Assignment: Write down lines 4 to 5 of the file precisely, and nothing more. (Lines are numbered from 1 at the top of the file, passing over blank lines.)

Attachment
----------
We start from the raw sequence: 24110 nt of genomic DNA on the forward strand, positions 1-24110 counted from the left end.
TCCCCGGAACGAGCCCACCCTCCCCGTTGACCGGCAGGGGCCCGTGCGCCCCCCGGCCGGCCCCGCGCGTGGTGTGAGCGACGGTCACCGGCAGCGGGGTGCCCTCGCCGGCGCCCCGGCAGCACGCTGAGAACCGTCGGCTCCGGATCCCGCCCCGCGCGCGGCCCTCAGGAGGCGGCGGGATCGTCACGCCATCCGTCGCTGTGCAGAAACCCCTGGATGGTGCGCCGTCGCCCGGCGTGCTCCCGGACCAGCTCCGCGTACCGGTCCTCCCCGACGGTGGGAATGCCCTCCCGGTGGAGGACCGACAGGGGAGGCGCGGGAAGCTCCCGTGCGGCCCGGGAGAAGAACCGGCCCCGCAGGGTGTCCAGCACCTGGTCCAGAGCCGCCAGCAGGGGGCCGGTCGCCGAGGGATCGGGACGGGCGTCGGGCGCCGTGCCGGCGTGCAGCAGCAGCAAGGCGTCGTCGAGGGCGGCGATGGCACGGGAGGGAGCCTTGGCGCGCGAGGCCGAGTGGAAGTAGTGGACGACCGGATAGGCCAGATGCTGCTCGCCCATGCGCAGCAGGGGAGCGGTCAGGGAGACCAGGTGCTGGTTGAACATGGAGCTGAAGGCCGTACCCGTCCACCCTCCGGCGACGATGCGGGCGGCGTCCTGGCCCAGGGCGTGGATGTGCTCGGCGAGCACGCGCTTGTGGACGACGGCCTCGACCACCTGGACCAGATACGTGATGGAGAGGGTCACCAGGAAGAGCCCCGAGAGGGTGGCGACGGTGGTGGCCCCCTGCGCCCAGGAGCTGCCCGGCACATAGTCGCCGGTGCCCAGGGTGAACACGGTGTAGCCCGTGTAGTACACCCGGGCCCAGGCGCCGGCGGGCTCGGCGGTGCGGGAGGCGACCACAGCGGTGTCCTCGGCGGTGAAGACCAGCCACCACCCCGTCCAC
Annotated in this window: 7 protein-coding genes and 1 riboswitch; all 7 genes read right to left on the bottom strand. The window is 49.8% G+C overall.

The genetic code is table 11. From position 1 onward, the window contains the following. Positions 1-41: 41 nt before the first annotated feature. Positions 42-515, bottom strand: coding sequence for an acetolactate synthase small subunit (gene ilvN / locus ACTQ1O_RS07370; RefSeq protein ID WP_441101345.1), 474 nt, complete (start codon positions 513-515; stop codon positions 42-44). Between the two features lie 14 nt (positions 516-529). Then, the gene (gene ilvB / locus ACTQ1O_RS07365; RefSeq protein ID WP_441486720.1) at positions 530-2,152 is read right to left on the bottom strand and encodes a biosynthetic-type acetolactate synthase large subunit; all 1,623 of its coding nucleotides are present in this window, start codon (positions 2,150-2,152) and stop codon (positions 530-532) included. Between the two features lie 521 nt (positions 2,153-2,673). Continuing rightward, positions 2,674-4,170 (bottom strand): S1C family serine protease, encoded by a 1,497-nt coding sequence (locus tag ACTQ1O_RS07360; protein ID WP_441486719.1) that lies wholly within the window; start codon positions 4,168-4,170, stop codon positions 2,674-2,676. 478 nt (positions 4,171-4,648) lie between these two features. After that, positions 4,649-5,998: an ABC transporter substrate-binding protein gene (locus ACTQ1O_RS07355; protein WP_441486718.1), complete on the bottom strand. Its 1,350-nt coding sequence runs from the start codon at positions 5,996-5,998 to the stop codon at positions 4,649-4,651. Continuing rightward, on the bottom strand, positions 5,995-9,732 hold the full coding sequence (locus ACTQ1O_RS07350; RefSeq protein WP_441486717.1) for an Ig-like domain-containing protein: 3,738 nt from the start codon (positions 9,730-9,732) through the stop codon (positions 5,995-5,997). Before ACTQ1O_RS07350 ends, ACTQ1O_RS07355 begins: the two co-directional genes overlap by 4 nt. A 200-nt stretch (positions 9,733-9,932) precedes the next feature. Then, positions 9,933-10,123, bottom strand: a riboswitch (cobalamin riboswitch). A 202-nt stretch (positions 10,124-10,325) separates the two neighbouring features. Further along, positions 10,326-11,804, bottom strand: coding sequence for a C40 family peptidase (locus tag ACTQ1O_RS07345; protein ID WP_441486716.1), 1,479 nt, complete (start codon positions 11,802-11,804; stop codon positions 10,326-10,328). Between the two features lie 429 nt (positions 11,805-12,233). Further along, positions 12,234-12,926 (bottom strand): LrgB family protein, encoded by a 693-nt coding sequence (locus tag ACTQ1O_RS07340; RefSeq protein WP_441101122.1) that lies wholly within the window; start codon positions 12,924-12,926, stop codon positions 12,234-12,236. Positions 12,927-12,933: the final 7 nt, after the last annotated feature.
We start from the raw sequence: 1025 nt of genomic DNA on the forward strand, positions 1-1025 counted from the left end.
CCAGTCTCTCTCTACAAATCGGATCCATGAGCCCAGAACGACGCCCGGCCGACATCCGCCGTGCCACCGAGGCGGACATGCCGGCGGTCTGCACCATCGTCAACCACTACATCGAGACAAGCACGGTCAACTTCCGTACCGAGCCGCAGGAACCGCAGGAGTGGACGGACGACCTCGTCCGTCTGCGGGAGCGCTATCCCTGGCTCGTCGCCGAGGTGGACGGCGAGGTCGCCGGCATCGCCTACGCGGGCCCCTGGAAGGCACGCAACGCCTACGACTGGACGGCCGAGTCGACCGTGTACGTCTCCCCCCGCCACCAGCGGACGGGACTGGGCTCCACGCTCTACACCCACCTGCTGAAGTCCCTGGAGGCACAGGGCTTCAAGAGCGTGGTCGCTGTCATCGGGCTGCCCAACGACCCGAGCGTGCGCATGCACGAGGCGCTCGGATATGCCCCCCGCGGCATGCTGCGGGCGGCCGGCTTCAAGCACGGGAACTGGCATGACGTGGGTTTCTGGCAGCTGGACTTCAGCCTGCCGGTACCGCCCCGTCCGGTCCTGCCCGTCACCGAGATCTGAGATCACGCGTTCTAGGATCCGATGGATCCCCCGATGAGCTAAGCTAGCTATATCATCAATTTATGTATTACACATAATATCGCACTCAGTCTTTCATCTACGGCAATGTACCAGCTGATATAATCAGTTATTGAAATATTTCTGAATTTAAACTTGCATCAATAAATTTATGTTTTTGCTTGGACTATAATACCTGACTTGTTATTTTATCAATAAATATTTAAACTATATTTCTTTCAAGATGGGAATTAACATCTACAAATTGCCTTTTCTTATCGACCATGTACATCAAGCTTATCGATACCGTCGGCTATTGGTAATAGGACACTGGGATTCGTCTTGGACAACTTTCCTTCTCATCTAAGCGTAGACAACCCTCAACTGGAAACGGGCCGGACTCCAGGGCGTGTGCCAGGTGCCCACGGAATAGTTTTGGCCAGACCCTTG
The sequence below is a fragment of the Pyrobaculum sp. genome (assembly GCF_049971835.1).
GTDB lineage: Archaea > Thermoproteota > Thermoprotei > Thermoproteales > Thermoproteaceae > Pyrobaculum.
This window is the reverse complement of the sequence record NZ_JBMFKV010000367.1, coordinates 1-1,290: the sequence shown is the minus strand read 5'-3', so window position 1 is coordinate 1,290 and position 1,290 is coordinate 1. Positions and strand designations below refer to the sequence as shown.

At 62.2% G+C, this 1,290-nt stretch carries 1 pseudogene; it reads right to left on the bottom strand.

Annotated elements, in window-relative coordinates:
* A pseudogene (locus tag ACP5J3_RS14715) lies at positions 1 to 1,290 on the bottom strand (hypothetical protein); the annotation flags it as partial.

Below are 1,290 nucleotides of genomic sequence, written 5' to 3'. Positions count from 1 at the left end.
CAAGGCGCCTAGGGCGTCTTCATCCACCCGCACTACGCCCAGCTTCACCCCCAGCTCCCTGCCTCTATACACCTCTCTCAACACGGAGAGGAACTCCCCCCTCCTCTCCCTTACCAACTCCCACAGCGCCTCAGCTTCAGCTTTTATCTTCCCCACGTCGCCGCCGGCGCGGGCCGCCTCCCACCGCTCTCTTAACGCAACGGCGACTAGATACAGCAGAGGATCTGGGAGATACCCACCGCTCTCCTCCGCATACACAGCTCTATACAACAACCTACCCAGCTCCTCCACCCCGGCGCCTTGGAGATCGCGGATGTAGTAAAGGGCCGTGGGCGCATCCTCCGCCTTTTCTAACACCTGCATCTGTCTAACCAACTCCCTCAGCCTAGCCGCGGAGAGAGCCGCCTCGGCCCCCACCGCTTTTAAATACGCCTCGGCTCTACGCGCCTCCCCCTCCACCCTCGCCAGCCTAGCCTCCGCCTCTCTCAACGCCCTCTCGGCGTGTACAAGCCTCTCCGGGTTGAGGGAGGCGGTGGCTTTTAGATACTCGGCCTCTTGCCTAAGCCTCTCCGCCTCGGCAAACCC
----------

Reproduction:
The genetic code is table 11. From position 1 onward, the window contains the following. Positions 1-41: 41 nt before the first annotated feature. Positions 42-515, bottom strand: coding sequence for an acetolactate synthase small subunit (gene ilvN / locus ACTQ1O_RS07370; RefSeq protein ID WP_441101345.1), 474 nt, complete (start codon positions 513-515; stop codon positions 42-44). Between the two features lie 14 nt (positions 516-529). Then, the gene (gene ilvB / locus ACTQ1O_RS07365; RefSeq protein ID WP_441486720.1) at positions 530-2,152 is read right to left on the bottom strand and encodes a biosynthetic-type acetolactate synthase large subunit; all 1,623 of its coding nucleotides are present in this window, start codon (positions 2,150-2,152) and stop codon (positions 530-532) included. Between the two features lie 521 nt (positions 2,153-2,673). Continuing rightward, positions 2,674-4,170 (bottom strand): S1C family serine protease, encoded by a 1,497-nt coding sequence (locus tag ACTQ1O_RS07360; protein ID WP_441486719.1) that lies wholly within the window; start codon positions 4,168-4,170, stop codon positions 2,674-2,676. 478 nt (positions 4,171-4,648) lie between these two features. After that, positions 4,649-5,998: an ABC transporter substrate-binding protein gene (locus ACTQ1O_RS07355; protein WP_441486718.1), complete on the bottom strand. Its 1,350-nt coding sequence runs from the start codon at positions 5,996-5,998 to the stop codon at positions 4,649-4,651. Continuing rightward, on the bottom strand, positions 5,995-9,732 hold the full coding sequence (locus ACTQ1O_RS07350; RefSeq protein WP_441486717.1) for an Ig-like domain-containing protein: 3,738 nt from the start codon (positions 9,730-9,732) through the stop codon (positions 5,995-5,997). Before ACTQ1O_RS07350 ends, ACTQ1O_RS07355 begins: the two co-directional genes overlap by 4 nt. A 200-nt stretch (positions 9,733-9,932) precedes the next feature. Then, positions 9,933-10,123, bottom strand: a riboswitch (cobalamin riboswitch). A 202-nt stretch (positions 10,124-10,325) separates the two neighbouring features. Further along, positions 10,326-11,804, bottom strand: coding sequence for a C40 family peptidase (locus tag ACTQ1O_RS07345; protein ID WP_441486716.1), 1,479 nt, complete (start codon positions 11,802-11,804; stop codon positions 10,326-10,328). Between the two features lie 429 nt (positions 11,805-12,233). Further along, positions 12,234-12,926 (bottom strand): LrgB family protein, encoded by a 693-nt coding sequence (locus tag ACTQ1O_RS07340; RefSeq protein WP_441101122.1) that lies wholly within the window; start codon positions 12,924-12,926, stop codon positions 12,234-12,236. Positions 12,927-12,933: the final 7 nt, after the last annotated feature.
We start from the raw sequence: 1025 nt of genomic DNA on the forward strand, positions 1-1025 counted from the left end.